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(no subject) [Aug. 18th, 2006|09:20 am]
Through the wonderfully random vicissitudes of fashion, it has finally happened: i am in. These next couple of weeks will be ones to cherish.

On other fronts, I think this cat sitting gig might sour me on little kitties for good. I've never known a worse cat. He's fiercely independent during the day--oh no, he would never cuddle. But around 4 in the morning, he stomps all over your head with affection. Oh yeah, and to express his annoyance during the day, he likes to poops in the bathtub. It stained. I am worried about my mentor (for whom I am housesitting) coming home and seeing the brown stains. Yes, I already tried scrubbing with Comet. No, these possible complications were not spelled out, even in the fine print. Any suggestions?

hawk, I don't know what your friend might think, but I might need more than 1 saketini this evening.
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From JAMA [Apr. 5th, 2006|09:45 pm]
When are we going to realize that the way we eat is simply not sane? These are some recent stats in the April 5th issue of JAMA, describing how obesity has increased in just the last 6 years.

In 2003-2004, 17.1% of US children and adolescents were overweight and 32.2% of adults were obese. Tests for trend were significant for male and female children and adolescents, indicating an increase in the prevalence of overweight in female children and adolescents from 13.8% in 1999-2000 to 16.0% in 2003-2004 and an increase in the prevalence of overweight in male children and adolescents from 14.0% to 18.2%. Among men, the prevalence of obesity increased significantly between 1999-2000 (27.5%) and 2003-2004 (31.1%). Among women, no significant increase in obesity was observed between 1999-2000 (33.4%) and 2003-2004 (33.2%). The prevalence of extreme obesity (body mass index ≥40) in 2003-2004 was 2.8% in men and 6.9% in women. In 2003-2004, significant differences in obesity prevalence remained by race/ethnicity and by age. Approximately 30% of non-Hispanic white adults were obese as were 45.0% of non-Hispanic black adults and 36.8% of Mexican Americans. Among adults aged 20 to 39 years, 28.5% were obese while 36.8% of adults aged 40 to 59 years and 31.0% of those aged 60 years or older were obese in 2003-2004.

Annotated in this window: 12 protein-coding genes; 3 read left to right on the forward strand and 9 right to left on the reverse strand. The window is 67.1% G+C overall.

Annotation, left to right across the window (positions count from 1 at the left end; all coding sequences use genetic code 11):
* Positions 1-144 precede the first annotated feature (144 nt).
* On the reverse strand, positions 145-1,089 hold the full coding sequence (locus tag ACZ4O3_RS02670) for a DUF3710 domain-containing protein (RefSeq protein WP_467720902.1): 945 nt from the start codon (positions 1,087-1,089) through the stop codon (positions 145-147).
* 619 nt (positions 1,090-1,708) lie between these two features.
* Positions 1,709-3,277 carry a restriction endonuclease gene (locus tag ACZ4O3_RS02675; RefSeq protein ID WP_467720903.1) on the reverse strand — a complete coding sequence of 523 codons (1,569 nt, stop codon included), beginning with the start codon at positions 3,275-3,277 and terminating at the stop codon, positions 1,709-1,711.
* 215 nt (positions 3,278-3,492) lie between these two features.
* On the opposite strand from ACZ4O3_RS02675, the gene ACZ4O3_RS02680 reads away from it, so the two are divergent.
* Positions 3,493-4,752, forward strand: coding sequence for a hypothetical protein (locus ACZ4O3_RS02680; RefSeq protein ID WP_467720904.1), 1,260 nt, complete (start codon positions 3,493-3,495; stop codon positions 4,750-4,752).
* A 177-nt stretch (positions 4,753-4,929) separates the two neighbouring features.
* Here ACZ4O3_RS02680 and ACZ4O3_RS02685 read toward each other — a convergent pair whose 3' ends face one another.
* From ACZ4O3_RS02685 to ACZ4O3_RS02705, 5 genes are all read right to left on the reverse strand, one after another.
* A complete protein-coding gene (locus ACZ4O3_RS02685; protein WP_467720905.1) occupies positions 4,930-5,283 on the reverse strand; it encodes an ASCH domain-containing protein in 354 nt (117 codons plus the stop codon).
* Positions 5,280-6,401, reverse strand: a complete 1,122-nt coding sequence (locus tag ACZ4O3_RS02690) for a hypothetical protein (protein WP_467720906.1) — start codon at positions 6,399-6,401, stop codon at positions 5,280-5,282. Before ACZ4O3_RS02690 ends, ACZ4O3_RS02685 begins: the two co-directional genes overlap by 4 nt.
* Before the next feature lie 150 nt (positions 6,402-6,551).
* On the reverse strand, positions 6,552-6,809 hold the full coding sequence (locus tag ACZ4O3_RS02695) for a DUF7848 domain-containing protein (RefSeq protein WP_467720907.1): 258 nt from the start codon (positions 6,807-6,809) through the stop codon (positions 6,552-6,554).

What can we do?
1. Work to improve school lunch programs.
2. Include nutrition education as a standard part of the curriculum. This would be incredibly helpful. I know a ton of super educated, highly intelligent people who are very confused about nutrition.
3. Walk
4. Petition to have advertisers prevented from marketing food to children
5. Prevent sodas and candy machines from being in schools. A huge part of the reason they were allowed in to begin with is the underfunding of schools.
6. Create education programs for doctors. We psychologists do month-long interventions to have the same effect as a few pieces of advice given by a trusted physician.

The whole issue makes me long for a hard right turn in my career, from stereotypes to the obesity epidemic.
How I would love to study the effects of weight and diet on DNA damage and telomeres.
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No, I'm not wishing for more rain [Apr. 5th, 2006|04:17 pm]
You Are Lightning

Beautiful yet dangerous
People will stop and watch you when you appear
Even though you're capable of random violence

You are best known for: your power

Your dominant state: performing
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